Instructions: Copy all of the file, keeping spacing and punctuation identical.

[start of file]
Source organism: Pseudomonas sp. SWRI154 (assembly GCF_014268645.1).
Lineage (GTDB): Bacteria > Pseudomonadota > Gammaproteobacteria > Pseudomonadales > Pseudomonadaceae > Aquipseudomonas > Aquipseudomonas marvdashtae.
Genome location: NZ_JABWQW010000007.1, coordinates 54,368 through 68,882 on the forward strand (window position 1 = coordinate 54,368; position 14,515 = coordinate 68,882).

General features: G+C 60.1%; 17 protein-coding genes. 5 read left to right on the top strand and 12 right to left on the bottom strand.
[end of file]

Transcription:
Source organism: Pseudomonas sp. SWRI154 (assembly GCF_014268645.1).
Lineage (GTDB): Bacteria > Pseudomonadota > Gammaproteobacteria > Pseudomonadales > Pseudomonadaceae > Aquipseudomonas > Aquipseudomonas marvdashtae.
Genome location: NZ_JABWQW010000007.1, coordinates 54,368 through 68,882 on the forward strand (window position 1 = coordinate 54,368; position 14,515 = coordinate 68,882).

General features: G+C 60.1%; 17 protein-coding genes. 5 read left to right on the top strand and 12 right to left on the bottom strand.